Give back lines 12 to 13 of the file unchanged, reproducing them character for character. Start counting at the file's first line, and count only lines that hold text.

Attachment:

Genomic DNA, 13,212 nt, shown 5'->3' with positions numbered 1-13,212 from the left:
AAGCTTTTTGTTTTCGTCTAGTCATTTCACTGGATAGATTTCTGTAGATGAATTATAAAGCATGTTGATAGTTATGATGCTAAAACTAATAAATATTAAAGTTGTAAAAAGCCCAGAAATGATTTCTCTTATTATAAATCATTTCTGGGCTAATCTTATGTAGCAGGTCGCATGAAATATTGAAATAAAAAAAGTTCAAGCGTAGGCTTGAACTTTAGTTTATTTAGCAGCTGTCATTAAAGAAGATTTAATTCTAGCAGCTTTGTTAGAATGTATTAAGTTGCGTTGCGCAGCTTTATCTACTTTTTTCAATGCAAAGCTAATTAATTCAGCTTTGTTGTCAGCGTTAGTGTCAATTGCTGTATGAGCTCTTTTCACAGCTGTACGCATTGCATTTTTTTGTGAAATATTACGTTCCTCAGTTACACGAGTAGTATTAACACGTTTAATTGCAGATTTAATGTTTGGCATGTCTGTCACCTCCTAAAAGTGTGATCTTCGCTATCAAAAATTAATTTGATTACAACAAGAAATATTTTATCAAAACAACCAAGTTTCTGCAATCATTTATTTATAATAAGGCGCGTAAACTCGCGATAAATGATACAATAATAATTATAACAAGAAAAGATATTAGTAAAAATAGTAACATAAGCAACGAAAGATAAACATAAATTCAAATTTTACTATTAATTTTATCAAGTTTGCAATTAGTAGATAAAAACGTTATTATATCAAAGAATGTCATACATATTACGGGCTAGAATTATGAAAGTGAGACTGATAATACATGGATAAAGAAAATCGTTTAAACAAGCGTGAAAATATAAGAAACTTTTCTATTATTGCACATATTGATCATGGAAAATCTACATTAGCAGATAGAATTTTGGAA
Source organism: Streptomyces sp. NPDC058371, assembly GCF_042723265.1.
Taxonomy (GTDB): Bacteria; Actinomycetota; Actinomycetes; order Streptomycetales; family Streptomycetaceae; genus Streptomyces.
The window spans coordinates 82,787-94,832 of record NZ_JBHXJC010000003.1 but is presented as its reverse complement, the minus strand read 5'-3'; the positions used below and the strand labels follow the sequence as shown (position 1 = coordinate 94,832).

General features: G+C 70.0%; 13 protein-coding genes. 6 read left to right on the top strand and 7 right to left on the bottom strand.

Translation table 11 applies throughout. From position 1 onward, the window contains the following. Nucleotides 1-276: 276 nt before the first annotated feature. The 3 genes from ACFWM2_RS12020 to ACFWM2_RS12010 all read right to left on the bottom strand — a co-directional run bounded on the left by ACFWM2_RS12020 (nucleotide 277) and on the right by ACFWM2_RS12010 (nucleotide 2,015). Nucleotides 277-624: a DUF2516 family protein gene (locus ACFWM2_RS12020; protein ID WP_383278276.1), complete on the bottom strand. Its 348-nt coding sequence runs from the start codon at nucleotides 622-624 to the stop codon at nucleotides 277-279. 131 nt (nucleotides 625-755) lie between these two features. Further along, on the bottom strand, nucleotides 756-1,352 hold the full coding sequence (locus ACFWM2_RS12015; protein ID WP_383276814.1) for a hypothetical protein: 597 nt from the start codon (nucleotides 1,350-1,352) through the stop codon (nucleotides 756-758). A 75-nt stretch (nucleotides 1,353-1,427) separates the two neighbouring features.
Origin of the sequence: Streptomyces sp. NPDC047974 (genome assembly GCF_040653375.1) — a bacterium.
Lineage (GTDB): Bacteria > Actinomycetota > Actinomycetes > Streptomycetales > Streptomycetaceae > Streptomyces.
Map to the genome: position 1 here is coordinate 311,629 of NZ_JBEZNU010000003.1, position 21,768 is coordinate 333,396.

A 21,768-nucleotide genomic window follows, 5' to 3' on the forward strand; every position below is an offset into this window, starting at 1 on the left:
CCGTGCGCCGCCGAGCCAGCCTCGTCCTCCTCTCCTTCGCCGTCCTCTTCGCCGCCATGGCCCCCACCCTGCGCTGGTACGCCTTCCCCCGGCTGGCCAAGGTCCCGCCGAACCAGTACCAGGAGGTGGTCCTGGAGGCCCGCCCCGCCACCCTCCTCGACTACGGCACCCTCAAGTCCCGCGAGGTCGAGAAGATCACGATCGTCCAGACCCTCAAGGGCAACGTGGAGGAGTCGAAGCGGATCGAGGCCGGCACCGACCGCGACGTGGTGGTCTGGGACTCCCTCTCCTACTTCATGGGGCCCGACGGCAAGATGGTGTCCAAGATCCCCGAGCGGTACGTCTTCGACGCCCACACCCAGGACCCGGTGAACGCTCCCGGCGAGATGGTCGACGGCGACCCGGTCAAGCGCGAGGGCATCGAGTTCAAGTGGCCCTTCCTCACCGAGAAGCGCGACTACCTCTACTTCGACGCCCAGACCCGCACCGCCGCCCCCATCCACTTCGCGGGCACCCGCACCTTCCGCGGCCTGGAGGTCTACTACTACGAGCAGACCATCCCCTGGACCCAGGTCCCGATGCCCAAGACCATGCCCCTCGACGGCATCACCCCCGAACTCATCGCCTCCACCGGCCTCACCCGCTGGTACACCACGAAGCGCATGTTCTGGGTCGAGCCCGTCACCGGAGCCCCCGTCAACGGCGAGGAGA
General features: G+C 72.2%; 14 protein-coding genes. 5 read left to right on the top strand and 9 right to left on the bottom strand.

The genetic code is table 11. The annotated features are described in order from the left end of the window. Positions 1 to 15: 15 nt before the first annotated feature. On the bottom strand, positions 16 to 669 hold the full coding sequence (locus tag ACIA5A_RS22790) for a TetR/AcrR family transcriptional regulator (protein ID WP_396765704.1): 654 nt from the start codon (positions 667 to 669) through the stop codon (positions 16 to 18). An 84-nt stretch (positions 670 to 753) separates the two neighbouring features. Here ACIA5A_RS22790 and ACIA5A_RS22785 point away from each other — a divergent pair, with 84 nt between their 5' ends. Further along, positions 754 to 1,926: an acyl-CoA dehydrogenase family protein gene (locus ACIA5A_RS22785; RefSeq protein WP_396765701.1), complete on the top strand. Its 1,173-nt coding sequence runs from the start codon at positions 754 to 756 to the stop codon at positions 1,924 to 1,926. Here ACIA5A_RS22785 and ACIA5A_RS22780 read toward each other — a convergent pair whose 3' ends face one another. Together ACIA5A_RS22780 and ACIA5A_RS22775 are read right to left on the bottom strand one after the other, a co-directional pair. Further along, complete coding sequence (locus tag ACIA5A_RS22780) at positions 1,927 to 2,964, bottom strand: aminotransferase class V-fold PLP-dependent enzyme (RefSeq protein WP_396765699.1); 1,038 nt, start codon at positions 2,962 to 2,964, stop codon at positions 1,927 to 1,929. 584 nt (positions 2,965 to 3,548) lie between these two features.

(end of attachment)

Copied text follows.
CCGTGCGCCGCCGAGCCAGCCTCGTCCTCCTCTCCTTCGCCGTCCTCTTCGCCGCCATGGCCCCCACCCTGCGCTGGTACGCCTTCCCCCGGCTGGCCAAGGTCCCGCCGAACCAGTACCAGGAGGTGGTCCTGGAGGCCCGCCCCGCCACCCTCCTCGACTACGGCACCCTCAAGTCCCGCGAGGTCGAGAAGATCACGATCGTCCAGACCCTCAAGGGCAACGTGGAGGAGTCGAAGCGGATCGAGGCCGGCACCGACCGCGACGTGGTGGTCTGGGACTCCCTCTCCTACTTCATGGGGCCCGACGGCAAGATGGTGTCCAAGATCCCCGAGCGGTACGTCTTCGACGCCCACACCCAGGACCCGGTGAACGCTCCCGGCGAGATGGTCGACGGCGACCCGGTCAAGCGCGAGGGCATCGAGTTCAAGTGGCCCTTCCTCACCGAGAAGCGCGACTACCTCTACTTCGACGCCCAGACCCGCACCGCCGCCCCCATCCACTTCGCGGGCACCCGCACCTTCCGCGGCCTGGAGGTCTACTACTACGAGCAGACCATCCCCTGGACCCAGGTCCCGATGCCCAAGACCATGCCCCTCGACGGCATCACCCCCGAACTCATCGCCTCCACCGGCCTCACCCGCTGGTACACCACGAAGCGCATGTTCTGGGTCGAGCCCGTCACCGGAGCCCCCGTCAACGGCGAGGAGA
General features: G+C 72.2%; 14 protein-coding genes. 5 read left to right on the top strand and 9 right to left on the bottom strand.